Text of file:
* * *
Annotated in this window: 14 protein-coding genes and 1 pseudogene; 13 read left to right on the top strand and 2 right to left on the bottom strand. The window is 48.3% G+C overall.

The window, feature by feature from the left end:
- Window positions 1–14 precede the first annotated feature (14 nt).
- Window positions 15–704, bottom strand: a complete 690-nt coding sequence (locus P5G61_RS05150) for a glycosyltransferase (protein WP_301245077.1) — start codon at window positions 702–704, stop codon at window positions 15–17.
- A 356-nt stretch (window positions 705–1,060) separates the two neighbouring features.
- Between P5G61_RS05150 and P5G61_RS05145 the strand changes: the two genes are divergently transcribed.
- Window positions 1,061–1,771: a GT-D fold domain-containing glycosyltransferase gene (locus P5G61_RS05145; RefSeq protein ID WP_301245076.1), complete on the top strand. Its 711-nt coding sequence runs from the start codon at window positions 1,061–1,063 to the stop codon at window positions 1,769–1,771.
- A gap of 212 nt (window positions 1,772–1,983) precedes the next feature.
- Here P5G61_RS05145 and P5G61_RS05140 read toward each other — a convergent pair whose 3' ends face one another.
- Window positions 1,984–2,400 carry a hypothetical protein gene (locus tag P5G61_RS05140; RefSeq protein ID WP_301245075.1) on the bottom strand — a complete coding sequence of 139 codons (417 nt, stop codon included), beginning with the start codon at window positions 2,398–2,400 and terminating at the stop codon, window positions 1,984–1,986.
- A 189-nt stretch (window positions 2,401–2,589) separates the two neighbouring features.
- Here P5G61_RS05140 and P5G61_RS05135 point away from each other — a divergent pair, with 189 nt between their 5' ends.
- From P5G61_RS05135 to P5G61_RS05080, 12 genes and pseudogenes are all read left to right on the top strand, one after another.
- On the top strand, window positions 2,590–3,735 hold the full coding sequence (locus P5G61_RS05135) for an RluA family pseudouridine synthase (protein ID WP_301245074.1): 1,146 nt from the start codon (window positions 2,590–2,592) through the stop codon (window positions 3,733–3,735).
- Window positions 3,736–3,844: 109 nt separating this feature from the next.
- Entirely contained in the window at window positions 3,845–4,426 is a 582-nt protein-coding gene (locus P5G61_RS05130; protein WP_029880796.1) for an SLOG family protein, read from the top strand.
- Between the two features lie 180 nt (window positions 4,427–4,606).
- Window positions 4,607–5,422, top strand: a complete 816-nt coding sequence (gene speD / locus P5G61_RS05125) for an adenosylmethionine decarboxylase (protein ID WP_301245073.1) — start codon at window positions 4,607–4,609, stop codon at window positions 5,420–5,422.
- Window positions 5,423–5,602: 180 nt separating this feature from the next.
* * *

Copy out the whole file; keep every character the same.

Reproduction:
Annotated in this window: 14 protein-coding genes and 1 pseudogene; 13 read left to right on the top strand and 2 right to left on the bottom strand. The window is 48.3% G+C overall.

The window, feature by feature from the left end:
- Window positions 1–14 precede the first annotated feature (14 nt).
- Window positions 15–704, bottom strand: a complete 690-nt coding sequence (locus P5G61_RS05150) for a glycosyltransferase (protein WP_301245077.1) — start codon at window positions 702–704, stop codon at window positions 15–17.
- A 356-nt stretch (window positions 705–1,060) separates the two neighbouring features.
- Between P5G61_RS05150 and P5G61_RS05145 the strand changes: the two genes are divergently transcribed.
- Window positions 1,061–1,771: a GT-D fold domain-containing glycosyltransferase gene (locus P5G61_RS05145; RefSeq protein ID WP_301245076.1), complete on the top strand. Its 711-nt coding sequence runs from the start codon at window positions 1,061–1,063 to the stop codon at window positions 1,769–1,771.
- A gap of 212 nt (window positions 1,772–1,983) precedes the next feature.
- Here P5G61_RS05145 and P5G61_RS05140 read toward each other — a convergent pair whose 3' ends face one another.
- Window positions 1,984–2,400 carry a hypothetical protein gene (locus tag P5G61_RS05140; RefSeq protein ID WP_301245075.1) on the bottom strand — a complete coding sequence of 139 codons (417 nt, stop codon included), beginning with the start codon at window positions 2,398–2,400 and terminating at the stop codon, window positions 1,984–1,986.
- A 189-nt stretch (window positions 2,401–2,589) separates the two neighbouring features.
- Here P5G61_RS05140 and P5G61_RS05135 point away from each other — a divergent pair, with 189 nt between their 5' ends.
- From P5G61_RS05135 to P5G61_RS05080, 12 genes and pseudogenes are all read left to right on the top strand, one after another.
- On the top strand, window positions 2,590–3,735 hold the full coding sequence (locus P5G61_RS05135) for an RluA family pseudouridine synthase (protein ID WP_301245074.1): 1,146 nt from the start codon (window positions 2,590–2,592) through the stop codon (window positions 3,733–3,735).
- Window positions 3,736–3,844: 109 nt separating this feature from the next.
- Entirely contained in the window at window positions 3,845–4,426 is a 582-nt protein-coding gene (locus P5G61_RS05130; protein WP_029880796.1) for an SLOG family protein, read from the top strand.
- Between the two features lie 180 nt (window positions 4,427–4,606).
- Window positions 4,607–5,422, top strand: a complete 816-nt coding sequence (gene speD / locus P5G61_RS05125) for an adenosylmethionine decarboxylase (protein ID WP_301245073.1) — start codon at window positions 4,607–4,609, stop codon at window positions 5,420–5,422.
- Window positions 5,423–5,602: 180 nt separating this feature from the next.